Britain’s Labour party has dropped charges against Hodge that were made after she called Corbyn an anti-Semite.
By: World Israel News Staff
A dispute within the United Kingdom’s Labour Party over whether leading Jewish lawmaker Margaret Hodge should face a disciplinary review for calling party leader Jeremy Corbyn an anti-Semite has ended with the party dropping an investigation into her conduct.
Labour’s General Secretary Jennie Formby wrote to Dame Margaret on Monday to tell her the investigation has ended, with no action to be taken, the Jewish Chronicle reported.
Hodge, who has long roots in the Labour Party, lost family members in the Holocaust. She has challenged Corbyn over his mishandling of the anti-Semitism plaguing the party.
“I am going to fight within the Labour Party, and it is terrible that in 2018 I have to do that,” she told the BBC, adding that she had been slow to conclude that Corbyn was an anti-Semite but will not back down.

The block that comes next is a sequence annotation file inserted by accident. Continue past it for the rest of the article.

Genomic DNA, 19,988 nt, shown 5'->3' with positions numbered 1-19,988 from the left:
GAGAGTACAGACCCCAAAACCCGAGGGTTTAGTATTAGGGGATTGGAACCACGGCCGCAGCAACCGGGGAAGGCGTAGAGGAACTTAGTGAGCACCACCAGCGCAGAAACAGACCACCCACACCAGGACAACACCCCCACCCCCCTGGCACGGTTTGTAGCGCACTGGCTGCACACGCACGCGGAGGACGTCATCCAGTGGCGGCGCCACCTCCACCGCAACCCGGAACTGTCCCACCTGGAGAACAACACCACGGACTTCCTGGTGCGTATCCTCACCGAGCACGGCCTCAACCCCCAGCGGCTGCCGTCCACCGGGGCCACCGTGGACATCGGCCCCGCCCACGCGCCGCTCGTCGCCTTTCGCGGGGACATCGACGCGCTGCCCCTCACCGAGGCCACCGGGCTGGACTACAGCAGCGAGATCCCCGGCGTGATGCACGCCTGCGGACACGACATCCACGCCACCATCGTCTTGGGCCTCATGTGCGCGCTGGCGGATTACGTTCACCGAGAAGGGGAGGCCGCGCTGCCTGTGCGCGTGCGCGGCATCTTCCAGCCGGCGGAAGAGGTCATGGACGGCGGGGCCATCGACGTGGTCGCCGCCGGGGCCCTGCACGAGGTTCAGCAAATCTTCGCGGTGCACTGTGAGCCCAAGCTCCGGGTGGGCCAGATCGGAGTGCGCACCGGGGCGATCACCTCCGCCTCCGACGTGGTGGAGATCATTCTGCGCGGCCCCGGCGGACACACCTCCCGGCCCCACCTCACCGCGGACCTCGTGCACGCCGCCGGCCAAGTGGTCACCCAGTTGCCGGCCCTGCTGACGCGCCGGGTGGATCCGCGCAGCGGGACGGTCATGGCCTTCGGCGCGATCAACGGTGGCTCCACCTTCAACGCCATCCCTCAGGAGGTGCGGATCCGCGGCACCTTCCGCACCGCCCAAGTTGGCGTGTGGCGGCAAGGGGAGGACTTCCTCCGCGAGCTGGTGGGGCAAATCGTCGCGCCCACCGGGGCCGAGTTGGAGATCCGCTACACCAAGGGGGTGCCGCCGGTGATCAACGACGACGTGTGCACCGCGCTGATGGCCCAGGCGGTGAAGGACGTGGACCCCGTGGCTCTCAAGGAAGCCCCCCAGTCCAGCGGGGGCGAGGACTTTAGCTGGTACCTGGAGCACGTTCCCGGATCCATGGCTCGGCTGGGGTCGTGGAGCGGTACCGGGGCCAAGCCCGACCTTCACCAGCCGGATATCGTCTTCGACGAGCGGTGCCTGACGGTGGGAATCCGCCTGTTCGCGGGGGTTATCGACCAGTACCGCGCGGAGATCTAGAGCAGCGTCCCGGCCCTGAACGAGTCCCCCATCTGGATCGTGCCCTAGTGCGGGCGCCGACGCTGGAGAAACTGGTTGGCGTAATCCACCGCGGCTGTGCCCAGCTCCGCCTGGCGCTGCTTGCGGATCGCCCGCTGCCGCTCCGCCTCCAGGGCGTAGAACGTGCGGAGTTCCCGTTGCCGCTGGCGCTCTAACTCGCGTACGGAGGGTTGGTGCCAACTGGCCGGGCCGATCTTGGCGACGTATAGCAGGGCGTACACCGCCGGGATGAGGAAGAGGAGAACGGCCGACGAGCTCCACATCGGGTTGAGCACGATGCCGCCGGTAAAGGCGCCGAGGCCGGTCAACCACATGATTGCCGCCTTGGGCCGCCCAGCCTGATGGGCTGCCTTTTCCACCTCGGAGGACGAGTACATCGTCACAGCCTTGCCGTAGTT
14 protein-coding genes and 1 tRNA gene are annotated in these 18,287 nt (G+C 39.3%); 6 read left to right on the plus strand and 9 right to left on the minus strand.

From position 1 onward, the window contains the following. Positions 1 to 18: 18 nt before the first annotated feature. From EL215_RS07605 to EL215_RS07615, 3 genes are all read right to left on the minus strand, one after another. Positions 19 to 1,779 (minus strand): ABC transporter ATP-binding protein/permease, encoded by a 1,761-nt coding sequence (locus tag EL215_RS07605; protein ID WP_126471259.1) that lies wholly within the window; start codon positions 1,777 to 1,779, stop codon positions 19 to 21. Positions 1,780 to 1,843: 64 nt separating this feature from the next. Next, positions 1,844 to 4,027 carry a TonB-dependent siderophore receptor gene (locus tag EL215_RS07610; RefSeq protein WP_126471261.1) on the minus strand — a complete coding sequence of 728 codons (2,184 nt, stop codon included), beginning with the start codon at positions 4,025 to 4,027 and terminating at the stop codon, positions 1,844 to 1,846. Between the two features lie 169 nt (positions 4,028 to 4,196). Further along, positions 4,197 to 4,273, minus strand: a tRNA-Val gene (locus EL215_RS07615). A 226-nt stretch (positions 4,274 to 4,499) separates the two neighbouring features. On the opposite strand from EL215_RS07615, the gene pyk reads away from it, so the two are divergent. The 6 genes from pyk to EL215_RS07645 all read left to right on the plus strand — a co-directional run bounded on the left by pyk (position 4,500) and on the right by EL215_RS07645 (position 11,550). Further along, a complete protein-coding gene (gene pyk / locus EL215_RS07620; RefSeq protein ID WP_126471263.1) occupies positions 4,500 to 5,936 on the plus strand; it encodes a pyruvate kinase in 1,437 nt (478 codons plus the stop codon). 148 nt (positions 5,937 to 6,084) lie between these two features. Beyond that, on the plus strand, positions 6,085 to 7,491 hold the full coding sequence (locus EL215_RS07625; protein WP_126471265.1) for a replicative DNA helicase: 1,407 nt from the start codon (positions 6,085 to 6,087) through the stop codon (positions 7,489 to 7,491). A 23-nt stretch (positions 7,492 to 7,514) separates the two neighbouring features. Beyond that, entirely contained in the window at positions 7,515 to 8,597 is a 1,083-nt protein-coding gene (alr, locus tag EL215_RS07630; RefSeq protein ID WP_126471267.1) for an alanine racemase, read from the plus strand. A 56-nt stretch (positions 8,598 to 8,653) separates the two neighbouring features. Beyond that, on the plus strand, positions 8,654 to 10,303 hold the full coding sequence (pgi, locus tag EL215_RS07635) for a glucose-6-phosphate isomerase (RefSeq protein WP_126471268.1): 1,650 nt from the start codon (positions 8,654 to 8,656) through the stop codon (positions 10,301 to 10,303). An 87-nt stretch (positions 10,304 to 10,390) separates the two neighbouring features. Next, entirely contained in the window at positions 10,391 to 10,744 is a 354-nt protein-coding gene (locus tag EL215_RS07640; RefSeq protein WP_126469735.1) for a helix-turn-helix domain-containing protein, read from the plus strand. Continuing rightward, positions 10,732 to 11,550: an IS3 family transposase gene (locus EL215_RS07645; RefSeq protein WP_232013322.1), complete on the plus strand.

“I have always in the past disagreed with the people who have called him an anti-Semite but, at the end of the day, people have to be judged on what they do and not what they say. They have to be judged on their actions and not their words,” she said.
“Just to be clear: there have been no apologies – on either side,” Hodge tweeted on Monday after the dispute ended.
“I’m pleased that the Labour Party has finally dropped their ‘action’ against me. After 55 years of LP membership going after me instead of addressing the issue was wrong. In 2018 anti-Semitism that has again reared its ugly head and the campaign against it goes on,” she added.
Hodge made the remarks against Corbyn when a crisis within Labour’s ranks was spurred over a new definition of anti-Semitism, proposed by the party’s executive committee, which in large part embraces the position taken by the International Holocaust Remembrance Alliance (IHRA) but excludes several examples that the alliance cites as anti-Semitic, specifically those pertaining to Israel.
The alliance, for example, says it is anti-Semitic to accuse Jewish people of being more loyal to Israel than to their home country, an example not picked up by Labour. The alliance also says it is anti-Semitic to compare contemporary Israeli policies to the policies of the Nazis, a view Labour did not endorse.
Hodge again called on Labour to “adopt the IHRA definition in full to start to rebuild trust.”
AP contributed to this report.